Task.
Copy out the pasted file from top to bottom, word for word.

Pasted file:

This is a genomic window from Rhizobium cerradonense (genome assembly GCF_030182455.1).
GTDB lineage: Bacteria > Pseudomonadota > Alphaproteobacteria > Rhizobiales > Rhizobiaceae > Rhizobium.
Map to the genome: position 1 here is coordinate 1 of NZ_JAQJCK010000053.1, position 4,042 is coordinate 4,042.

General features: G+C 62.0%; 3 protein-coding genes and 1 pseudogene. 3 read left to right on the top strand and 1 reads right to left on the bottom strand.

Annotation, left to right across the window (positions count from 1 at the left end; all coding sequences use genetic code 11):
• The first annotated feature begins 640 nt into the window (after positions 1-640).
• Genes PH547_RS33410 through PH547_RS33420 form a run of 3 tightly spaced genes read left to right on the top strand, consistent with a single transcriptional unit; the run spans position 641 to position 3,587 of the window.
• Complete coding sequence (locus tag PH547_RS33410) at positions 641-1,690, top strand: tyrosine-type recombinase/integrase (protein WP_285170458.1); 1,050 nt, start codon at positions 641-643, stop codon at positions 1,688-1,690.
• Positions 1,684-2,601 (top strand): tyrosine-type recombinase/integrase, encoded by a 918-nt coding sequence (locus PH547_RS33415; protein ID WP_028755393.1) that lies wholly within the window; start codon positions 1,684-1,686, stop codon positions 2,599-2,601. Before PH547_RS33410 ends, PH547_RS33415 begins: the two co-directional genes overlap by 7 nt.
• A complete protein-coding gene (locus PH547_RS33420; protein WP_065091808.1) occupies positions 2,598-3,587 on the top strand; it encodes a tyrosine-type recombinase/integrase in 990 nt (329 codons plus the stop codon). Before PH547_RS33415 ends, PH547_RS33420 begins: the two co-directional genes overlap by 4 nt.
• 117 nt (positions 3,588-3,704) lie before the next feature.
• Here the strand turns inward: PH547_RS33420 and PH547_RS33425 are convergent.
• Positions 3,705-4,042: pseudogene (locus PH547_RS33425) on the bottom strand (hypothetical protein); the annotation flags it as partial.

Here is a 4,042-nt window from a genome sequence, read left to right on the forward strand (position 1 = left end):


This is a genomic window from Rhizobium cerradonense (genome assembly GCF_030182455.1).
GTDB lineage: Bacteria > Pseudomonadota > Alphaproteobacteria > Rhizobiales > Rhizobiaceae > Rhizobium.
Map to the genome: position 1 here is coordinate 1 of NZ_JAQJCK010000053.1, position 4,042 is coordinate 4,042.

General features: G+C 62.0%; 3 protein-coding genes and 1 pseudogene. 3 read left to right on the top strand and 1 reads right to left on the bottom strand.

Annotation, left to right across the window (positions count from 1 at the left end; all coding sequences use genetic code 11):
• The first annotated feature begins 640 nt into the window (after positions 1-640).
• Genes PH547_RS33410 through PH547_RS33420 form a run of 3 tightly spaced genes read left to right on the top strand, consistent with a single transcriptional unit; the run spans position 641 to position 3,587 of the window.
• Complete coding sequence (locus tag PH547_RS33410) at positions 641-1,690, top strand: tyrosine-type recombinase/integrase (protein WP_285170458.1); 1,050 nt, start codon at positions 641-643, stop codon at positions 1,688-1,690.
• Positions 1,684-2,601 (top strand): tyrosine-type recombinase/integrase, encoded by a 918-nt coding sequence (locus PH547_RS33415; protein ID WP_028755393.1) that lies wholly within the window; start codon positions 1,684-1,686, stop codon positions 2,599-2,601. Before PH547_RS33410 ends, PH547_RS33415 begins: the two co-directional genes overlap by 7 nt.
• A complete protein-coding gene (locus PH547_RS33420; protein WP_065091808.1) occupies positions 2,598-3,587 on the top strand; it encodes a tyrosine-type recombinase/integrase in 990 nt (329 codons plus the stop codon). Before PH547_RS33415 ends, PH547_RS33420 begins: the two co-directional genes overlap by 4 nt.
• 117 nt (positions 3,588-3,704) lie before the next feature.
• Here the strand turns inward: PH547_RS33420 and PH547_RS33425 are convergent.
• Positions 3,705-4,042: pseudogene (locus PH547_RS33425) on the bottom strand (hypothetical protein); the annotation flags it as partial.

Here is a 4,042-nt window from a genome sequence, read left to right on the forward strand (position 1 = left end):